When U.S. Marine Sam Johnson was on patrol in Iraq, he and his team came across a pressure plate IED.
It hit the front of his vehicle.
Fortunately, everyone survived the traumatic experience. Sam sustained some injuries to his knees, but after a number of surgeries, he was able to recover physically. "I feel good," he said. "Now I can walk downstairs without too much pain."
But as he transitioned out of the military, the next big hurdle was finding a new job one that he would find as fulfilling as his last.
"I knew I wanted to have a great job," he said, so he turned to DAV (Disabled American Veterans), a nonprofit charity with the mission of providing a lifetime of support for disabled veterans who have made sacrifices for their country. They were holding a job fair in Charlotte, North Carolina.
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DAV was founded after World War I, a war in which more than 4.7 million Americans served.
At the time, the country wasnt prepared to deal with the enormous scale of so many newly returned veterans, and it certainly wasnt prepared to help the 204,000 vets who had been wounded or injured during this brutal conflict.
These men needed jobs, access to medical care, and other forms of support, and there was no single government agency like todays Department of Veterans Affairs.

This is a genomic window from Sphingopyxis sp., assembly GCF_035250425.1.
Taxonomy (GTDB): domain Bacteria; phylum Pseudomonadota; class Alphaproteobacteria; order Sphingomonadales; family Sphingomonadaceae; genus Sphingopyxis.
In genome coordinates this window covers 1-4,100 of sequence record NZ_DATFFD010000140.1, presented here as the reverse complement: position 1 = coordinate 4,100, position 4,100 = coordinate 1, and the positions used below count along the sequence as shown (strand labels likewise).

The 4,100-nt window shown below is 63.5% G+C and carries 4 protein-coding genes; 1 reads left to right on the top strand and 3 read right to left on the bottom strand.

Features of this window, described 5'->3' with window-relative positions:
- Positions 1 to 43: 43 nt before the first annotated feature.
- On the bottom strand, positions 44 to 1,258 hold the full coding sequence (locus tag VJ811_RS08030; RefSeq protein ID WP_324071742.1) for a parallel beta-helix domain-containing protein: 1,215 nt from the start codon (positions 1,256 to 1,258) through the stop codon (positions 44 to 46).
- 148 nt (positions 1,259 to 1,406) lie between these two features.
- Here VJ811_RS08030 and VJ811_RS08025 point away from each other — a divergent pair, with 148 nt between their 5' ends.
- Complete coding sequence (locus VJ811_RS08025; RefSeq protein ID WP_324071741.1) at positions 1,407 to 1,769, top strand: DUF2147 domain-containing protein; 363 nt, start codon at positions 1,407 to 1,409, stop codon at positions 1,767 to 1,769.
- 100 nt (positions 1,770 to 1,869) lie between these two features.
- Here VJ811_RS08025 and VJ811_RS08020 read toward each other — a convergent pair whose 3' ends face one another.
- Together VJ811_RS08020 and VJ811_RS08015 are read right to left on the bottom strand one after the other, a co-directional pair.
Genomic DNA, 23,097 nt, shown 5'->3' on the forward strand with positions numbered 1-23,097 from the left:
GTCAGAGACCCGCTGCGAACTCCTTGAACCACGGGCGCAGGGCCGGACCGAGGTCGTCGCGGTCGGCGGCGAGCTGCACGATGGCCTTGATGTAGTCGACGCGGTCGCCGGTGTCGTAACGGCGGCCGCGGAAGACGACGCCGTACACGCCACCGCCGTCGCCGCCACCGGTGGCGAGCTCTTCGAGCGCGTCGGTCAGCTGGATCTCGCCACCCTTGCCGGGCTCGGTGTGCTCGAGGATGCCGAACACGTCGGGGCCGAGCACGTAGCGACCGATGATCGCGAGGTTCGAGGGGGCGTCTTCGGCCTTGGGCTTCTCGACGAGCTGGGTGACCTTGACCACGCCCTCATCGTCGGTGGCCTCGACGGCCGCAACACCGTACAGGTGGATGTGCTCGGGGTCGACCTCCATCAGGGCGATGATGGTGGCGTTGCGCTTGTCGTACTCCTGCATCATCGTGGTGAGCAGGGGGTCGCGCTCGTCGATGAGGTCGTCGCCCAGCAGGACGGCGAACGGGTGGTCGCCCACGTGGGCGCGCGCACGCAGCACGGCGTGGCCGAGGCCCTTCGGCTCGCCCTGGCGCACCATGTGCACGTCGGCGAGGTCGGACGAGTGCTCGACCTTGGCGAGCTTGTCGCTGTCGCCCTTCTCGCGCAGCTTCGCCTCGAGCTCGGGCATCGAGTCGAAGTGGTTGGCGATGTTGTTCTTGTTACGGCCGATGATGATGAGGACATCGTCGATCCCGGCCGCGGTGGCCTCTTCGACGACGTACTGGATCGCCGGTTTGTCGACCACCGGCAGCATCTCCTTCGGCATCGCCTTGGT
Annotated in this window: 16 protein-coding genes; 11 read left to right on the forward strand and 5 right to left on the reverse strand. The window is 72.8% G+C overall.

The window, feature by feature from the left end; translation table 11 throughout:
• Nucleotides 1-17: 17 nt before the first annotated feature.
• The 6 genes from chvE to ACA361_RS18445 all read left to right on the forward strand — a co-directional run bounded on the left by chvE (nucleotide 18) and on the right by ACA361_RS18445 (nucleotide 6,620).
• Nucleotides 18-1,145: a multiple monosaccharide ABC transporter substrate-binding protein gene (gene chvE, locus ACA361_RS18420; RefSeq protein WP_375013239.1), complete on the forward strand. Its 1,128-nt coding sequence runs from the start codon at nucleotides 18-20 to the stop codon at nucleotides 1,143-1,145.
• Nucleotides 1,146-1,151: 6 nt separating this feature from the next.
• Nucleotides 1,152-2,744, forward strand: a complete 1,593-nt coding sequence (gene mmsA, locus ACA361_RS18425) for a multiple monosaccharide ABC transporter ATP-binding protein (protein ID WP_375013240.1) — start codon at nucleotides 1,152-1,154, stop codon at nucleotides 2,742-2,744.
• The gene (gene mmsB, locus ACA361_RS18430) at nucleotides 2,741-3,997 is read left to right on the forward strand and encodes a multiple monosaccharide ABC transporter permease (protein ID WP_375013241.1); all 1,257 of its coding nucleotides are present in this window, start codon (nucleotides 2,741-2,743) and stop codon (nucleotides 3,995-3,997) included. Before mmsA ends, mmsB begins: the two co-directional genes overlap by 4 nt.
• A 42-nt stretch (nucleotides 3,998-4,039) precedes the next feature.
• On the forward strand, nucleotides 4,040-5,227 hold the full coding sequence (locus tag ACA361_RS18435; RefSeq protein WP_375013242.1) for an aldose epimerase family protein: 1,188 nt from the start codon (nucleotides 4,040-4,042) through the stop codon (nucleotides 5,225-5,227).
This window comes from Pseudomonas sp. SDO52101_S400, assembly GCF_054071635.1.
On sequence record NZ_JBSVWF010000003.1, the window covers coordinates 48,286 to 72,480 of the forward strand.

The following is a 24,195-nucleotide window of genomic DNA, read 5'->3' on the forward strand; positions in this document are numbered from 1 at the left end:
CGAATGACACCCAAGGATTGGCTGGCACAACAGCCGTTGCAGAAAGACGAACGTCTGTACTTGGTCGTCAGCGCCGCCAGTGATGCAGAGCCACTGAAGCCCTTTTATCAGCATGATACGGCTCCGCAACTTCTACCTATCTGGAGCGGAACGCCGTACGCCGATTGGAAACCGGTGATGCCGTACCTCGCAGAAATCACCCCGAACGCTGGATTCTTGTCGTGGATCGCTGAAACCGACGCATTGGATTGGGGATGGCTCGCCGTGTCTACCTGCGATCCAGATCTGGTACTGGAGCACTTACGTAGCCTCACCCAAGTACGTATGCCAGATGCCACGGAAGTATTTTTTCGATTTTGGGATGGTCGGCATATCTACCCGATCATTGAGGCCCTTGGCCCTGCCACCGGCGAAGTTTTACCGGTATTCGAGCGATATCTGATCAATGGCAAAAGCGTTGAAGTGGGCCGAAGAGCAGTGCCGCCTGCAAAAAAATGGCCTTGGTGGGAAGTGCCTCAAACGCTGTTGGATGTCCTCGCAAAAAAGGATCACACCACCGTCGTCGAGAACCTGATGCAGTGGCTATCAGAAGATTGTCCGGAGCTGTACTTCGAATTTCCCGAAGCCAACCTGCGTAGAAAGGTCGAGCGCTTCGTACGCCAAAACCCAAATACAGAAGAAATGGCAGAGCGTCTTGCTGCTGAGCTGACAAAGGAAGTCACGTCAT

So groups of veterans with disabilities started gathering together all across the country to help fill that void, raise money for those who needed it, and create jobs for other veterans. Slowly a new organization began to take shape: the Disabled American Veterans of the World War. In September 1920, the organization held its first national caucus, attended by 250 disabled veterans. From there, the organization kept growing.
Of course, a lot has changed over the last century since the DAV was founded. But the organization has never wavered from its core mission: helping veterans and their families get access to the resources and tools they need as they transition back to civilian life.
Today, DAV has more than 1,300 chapters and 1.3 million members across the United States.
Every year, they help 1 million veterans such as Sam with everything from health care and benefits to rides to medical appointments and other issues as they arise.
They also represent the interests of veterans on Capitol Hill, engage with the public, and, of course, hold job fairs like the one Sam attended in Charlotte where he landed his current job a career he is very proud of.
He said, "It gave me the opportunity to interview with these companies and land a job making this world a better place."
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